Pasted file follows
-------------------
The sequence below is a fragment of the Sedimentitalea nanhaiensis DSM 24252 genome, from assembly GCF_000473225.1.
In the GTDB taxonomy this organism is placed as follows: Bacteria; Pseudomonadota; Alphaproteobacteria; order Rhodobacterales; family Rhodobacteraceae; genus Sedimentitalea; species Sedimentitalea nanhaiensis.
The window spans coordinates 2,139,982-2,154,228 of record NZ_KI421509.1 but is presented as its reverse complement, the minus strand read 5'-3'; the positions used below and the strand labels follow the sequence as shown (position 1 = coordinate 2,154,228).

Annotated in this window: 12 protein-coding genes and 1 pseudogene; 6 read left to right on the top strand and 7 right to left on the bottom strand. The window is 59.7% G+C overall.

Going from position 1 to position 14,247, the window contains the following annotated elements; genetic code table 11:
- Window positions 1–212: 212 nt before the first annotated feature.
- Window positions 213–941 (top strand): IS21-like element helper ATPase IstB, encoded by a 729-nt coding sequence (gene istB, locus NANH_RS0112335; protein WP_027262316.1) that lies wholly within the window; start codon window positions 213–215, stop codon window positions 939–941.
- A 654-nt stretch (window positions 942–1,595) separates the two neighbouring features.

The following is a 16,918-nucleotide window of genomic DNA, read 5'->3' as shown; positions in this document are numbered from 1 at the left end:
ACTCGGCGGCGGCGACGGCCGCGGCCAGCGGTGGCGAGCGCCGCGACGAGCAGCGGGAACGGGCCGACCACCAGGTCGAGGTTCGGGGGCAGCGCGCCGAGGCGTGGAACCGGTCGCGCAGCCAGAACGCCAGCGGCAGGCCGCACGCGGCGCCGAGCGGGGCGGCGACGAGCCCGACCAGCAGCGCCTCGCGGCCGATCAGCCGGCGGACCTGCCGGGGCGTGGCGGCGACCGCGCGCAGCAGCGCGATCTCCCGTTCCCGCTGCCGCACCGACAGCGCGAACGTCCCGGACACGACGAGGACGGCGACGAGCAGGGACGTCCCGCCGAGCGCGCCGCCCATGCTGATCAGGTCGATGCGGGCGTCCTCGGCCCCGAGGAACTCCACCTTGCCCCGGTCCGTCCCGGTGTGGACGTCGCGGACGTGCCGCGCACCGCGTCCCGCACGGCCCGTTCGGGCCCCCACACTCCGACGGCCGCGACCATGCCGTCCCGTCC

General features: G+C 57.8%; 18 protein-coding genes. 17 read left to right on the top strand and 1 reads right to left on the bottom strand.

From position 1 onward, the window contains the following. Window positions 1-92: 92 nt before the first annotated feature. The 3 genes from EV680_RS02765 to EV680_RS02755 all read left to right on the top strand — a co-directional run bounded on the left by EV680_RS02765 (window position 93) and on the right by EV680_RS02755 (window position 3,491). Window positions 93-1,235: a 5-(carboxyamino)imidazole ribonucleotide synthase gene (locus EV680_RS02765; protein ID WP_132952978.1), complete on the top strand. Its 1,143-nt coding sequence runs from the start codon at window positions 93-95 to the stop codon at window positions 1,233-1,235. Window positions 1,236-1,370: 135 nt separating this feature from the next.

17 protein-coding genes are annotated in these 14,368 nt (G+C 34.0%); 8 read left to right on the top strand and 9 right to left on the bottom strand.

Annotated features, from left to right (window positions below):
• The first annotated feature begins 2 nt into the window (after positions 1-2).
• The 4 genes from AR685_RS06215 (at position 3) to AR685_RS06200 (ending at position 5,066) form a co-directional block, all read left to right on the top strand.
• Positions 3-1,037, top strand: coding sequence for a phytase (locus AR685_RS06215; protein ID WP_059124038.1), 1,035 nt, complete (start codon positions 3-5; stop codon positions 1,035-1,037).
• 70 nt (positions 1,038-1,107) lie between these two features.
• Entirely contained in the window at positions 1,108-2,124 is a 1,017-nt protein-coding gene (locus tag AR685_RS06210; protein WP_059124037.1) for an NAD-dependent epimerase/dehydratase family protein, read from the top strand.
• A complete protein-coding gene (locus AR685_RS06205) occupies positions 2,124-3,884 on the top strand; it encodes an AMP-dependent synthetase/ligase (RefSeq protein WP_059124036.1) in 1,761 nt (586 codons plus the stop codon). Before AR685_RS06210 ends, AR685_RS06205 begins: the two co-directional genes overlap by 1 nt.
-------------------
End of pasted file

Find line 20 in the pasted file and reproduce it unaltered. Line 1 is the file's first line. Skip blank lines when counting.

• A complete protein-coding gene (locus AR685_RS06205) occupies positions 2,124-3,884 on the top strand; it encodes an AMP-dependent synthetase/ligase (RefSeq protein WP_059124036.1) in 1,761 nt (586 codons plus the stop codon). Before AR685_RS06210 ends, AR685_RS06205 begins: the two co-directional genes overlap by 1 nt.